Cordillera Raura, Various New Routes. Our team was composed of Germans Dieter Ruelker, Joerg Stingl, Axel Jahn, Jan Lettke, and me as leader. After three weeks of classic ice climbs in the Cordillera Blanca (the Simpson Spur on Ranrapalca, the West Face Direct on Tocllaraju, the Southeast Face on Artesonraju, and the East Face of Caraz I), we switched to a base camp in the Cordillera Raura, only a few kilometers southeast from Oyón, a small mining city at the head of the road from Churin into the Raura. From a beautiful campsite at 4700 meters near Laguna Yuracocha, we made a handful of climbs, some of them new.
On July 16, we made the first ascent of the 700-meter south face of Cerro Chacua Grande (5405m) in a direct line (V 65°). The summit was previously reached only once, 29 years ago! Polish climbers A. Bilczewski and A. Zyzak, who reached the summit on August 6 in 1971, used a route on the west pillar.
On July 18, we attempted the south face of Chacua Norte (5165m), a minor summit on the long rocky ridge between Chacua Grande and the saddle to the south (this saddle was formerly crossed by one of the main trails of the Inca empire). After six rope lengths of easy but pleasurable rock climbing, we reached the summit, where we found no marks of previous ascents. It’s still uncertain if the summit had been reached before, but doubtless our route through excellent limestone rock was a new one and so we named it American Sport Polio (IV, 300m).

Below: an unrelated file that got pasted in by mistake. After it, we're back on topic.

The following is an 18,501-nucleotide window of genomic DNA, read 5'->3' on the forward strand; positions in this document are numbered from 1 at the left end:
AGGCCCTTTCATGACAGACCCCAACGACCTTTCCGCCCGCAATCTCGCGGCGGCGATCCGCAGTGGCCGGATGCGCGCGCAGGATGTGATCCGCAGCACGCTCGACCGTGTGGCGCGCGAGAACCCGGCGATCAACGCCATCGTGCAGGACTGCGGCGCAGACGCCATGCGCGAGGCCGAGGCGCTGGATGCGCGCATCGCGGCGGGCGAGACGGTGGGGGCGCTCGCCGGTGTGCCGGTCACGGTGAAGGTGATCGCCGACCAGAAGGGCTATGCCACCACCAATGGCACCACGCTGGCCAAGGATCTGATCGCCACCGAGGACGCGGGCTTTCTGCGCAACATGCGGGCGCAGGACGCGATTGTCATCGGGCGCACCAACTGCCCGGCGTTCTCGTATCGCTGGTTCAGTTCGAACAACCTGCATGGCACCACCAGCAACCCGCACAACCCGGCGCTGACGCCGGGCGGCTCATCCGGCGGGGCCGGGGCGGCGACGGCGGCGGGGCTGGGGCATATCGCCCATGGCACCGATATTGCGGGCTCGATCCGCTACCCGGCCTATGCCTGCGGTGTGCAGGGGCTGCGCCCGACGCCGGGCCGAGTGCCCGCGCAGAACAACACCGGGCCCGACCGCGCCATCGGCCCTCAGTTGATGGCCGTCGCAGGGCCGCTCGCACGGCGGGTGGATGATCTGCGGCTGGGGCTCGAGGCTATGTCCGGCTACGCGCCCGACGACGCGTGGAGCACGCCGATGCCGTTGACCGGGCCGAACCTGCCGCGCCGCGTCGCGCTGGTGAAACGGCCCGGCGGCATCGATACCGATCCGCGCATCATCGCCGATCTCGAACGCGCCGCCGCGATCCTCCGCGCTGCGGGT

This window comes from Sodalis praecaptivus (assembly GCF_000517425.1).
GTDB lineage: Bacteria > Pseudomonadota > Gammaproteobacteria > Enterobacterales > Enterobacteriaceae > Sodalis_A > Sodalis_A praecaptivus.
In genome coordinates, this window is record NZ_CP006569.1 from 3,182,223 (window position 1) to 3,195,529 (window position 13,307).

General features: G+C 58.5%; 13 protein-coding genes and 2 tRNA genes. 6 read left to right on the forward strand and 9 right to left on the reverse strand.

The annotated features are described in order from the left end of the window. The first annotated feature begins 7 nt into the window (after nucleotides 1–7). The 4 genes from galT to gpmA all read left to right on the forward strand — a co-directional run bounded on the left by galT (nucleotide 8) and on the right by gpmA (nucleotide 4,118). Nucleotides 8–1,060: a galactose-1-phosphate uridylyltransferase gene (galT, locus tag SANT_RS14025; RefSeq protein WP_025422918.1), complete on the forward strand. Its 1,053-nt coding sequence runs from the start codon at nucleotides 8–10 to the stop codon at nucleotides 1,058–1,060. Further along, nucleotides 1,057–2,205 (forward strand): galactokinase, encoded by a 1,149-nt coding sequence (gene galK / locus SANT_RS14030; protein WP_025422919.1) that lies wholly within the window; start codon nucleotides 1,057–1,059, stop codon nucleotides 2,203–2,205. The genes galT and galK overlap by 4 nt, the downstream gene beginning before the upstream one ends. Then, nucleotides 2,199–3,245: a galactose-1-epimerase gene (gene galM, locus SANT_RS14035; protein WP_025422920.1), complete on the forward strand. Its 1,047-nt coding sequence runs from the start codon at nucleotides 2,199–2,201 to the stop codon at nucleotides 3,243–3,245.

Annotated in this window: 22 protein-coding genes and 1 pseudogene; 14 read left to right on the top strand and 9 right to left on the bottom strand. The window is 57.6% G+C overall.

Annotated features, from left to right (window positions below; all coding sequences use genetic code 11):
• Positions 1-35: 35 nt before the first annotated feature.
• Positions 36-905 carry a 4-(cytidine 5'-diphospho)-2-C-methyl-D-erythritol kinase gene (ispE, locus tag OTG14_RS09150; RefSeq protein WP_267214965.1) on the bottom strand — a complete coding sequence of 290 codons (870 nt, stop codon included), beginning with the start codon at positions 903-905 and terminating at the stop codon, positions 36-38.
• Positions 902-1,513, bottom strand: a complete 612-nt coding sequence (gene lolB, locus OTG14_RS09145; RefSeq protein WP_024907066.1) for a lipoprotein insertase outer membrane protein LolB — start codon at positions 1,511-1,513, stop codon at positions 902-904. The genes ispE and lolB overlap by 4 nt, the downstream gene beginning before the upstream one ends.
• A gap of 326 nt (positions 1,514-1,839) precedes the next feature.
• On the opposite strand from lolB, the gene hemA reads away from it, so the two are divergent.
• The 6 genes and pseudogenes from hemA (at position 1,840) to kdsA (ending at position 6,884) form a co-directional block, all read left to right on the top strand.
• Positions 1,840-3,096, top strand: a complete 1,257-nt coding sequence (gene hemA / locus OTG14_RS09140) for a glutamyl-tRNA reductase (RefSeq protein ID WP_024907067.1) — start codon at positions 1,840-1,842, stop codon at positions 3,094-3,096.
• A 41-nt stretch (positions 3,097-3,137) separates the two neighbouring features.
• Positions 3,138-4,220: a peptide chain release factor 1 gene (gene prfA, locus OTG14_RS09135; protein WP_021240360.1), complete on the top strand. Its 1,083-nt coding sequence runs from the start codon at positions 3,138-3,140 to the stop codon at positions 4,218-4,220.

The next day, we ascended Cerro Rumi Cruz Sur (5360m) via the icy south face and finally over the rocky west ridge, which was an easy but nice climb. Ours was probably the second ascent, after that of the Polish climbers in 1971.
Finally, on July 20, I made a solo traverse of the three minor summits of Chacua Sur (5160m), Chacua Central (5195m) and Chacua Norte (5165m). The climb from southeast to northwest was easy (II-III) but dangerous due to very loose rock.
By the way, very close to our camp site we explored a fantastic bouldering area with hundreds of possibilities on oversized blocks. If you are acclimatized for bouldering at 4700 meters above sea level, it’s really scenic there!
Markus Walter, Alpine Club Saxony